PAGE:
By Maria Popova
“One discovers the light in darkness, that is what darkness is for; but everything in our lives depends on how we bear the light,” James Baldwin wrote in one of his finest, least known essays.
In his exquisite memoir of the search for inner light, the blind resistance hero Jacques Lusseyran wrote in the same era: “Nothing in the world, not even what I saw inside myself with closed eyelids, was outside this great miracle of light.”
One morning, warmed by the light of dawn, the boy awakes overcome by the desire to touch the sun.
His mother tells him it’s impossible — the sun is far too far. His father tells him it’s impossible — the sun is too hot to touch. His older brother, sipping soda by his bike, meets the quest with indifference.
And so the boy decides to go by himself.
He closes his eyes and launches into the sky. When he lands on the sun, he bends down to greet her and she embraces him hello with her great yellow arms.
We see the boy peeking from the sky onto a beach scene as the sun shows him where she works.
We see him admiring a bright flower as she shows him “what she’s made.”
She showed me things that look her years to grow…
…and things that only lasted seconds.
Carrying the story is the quiet conversation between the black-and-white simplicity of Hayes’s pencil and the incandescent richness of her crayons, emanating the candor of a child’s drawing and the refined subtlety of an artist’s lens on the world — a world of contrasts in the act of being made on the page, like a young life still unwritten, yet to be colored in with living.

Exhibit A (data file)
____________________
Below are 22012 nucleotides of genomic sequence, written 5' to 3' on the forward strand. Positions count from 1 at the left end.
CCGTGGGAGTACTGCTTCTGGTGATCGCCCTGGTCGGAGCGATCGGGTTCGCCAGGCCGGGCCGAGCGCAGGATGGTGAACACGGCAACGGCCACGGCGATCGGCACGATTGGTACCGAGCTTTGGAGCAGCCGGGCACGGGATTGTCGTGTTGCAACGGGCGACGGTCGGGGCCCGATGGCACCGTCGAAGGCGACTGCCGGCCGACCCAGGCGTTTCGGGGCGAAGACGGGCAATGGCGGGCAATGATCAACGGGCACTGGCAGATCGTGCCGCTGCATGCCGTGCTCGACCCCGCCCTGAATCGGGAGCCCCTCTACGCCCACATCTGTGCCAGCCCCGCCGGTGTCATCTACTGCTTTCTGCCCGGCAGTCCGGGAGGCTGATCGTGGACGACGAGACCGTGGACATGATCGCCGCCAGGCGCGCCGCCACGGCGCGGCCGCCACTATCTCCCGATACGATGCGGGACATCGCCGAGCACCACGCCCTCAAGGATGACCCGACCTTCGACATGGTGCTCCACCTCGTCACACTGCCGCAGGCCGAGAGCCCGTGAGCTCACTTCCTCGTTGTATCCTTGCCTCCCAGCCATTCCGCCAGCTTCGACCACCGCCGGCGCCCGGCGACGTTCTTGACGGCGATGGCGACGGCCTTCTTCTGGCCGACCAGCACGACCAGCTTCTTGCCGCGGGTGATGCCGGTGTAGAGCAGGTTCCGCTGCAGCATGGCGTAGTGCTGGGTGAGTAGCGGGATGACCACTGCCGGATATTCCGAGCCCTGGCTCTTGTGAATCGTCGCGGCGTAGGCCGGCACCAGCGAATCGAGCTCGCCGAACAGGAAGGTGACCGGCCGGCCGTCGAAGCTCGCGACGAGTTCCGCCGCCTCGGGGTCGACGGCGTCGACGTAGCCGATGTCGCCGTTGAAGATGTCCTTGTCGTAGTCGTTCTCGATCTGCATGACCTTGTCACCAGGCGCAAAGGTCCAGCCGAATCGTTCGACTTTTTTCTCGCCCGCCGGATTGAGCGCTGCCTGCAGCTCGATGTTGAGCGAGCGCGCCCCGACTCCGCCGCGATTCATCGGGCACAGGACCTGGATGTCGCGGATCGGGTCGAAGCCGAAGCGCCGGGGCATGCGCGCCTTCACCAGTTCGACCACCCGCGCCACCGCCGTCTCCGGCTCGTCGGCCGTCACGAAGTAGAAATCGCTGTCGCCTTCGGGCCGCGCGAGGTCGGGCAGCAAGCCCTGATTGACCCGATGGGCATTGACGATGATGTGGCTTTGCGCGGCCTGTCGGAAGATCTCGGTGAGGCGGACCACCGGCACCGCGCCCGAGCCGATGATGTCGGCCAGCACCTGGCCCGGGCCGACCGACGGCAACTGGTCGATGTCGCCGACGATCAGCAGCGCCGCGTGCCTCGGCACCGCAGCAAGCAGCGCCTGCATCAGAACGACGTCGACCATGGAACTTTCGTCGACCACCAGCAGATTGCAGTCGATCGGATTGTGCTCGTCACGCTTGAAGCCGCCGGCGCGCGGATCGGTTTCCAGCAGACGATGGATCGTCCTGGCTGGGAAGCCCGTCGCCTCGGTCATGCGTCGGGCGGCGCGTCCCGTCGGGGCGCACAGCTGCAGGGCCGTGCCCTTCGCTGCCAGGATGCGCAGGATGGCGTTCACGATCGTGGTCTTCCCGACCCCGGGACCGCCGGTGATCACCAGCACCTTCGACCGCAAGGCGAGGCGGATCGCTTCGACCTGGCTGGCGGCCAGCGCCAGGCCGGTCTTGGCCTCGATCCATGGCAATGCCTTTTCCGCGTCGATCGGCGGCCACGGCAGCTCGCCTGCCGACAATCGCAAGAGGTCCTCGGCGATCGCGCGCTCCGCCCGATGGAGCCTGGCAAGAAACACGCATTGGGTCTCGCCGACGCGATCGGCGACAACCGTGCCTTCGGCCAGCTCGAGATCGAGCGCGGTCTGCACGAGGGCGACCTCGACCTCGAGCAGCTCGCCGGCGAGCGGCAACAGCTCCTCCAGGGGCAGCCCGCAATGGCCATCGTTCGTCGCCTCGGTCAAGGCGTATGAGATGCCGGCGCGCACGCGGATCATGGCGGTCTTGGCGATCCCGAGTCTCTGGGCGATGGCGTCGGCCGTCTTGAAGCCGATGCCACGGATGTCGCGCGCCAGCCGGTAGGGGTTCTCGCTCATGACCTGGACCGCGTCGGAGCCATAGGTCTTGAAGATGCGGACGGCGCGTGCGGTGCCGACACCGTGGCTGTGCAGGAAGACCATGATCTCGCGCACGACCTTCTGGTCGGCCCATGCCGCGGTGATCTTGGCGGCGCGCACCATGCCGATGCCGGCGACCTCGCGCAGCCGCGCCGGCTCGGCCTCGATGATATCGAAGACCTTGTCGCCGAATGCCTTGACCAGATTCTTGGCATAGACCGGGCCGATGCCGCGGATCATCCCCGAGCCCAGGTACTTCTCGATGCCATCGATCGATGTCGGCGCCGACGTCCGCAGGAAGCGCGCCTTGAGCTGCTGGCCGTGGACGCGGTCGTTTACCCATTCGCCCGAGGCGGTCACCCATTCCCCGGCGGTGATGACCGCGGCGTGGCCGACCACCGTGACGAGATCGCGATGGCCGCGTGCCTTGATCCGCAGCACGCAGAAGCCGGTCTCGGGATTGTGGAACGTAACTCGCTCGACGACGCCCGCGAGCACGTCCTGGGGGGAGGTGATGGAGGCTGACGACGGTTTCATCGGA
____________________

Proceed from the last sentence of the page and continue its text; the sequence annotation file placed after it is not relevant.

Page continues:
Before the boy leaves, he asks the sun one simple, immense question: Where does her light come from?
From inside, she tells him, touching his heart.
Suddenly, a bright inner sun comes ablaze within him — the light he always carried, “not too hot, but just right,” now found.
The sun inside began to shine outward. It made me feel brilliant with light, like I could wake up the world with just my touch.
So illuminated, the boy feels ready to return home and embraces the sun goodbye before flying back down to Earth, where he finds his mother mesmerized by the stunning sunset aglow outside.
She doesn’t seem to notice anything has changed in him. Nor does his father as he carries the sleepy child up the stairs.
But looking out his bedroom window into the night sky, the boy knows, the boy feels that the light is always and already there.
And if you are still searching for your own light, take rapturous assurance from Nina Simone:
Illustrations courtesy of Enchanted Lion Books; photographs by Maria Popova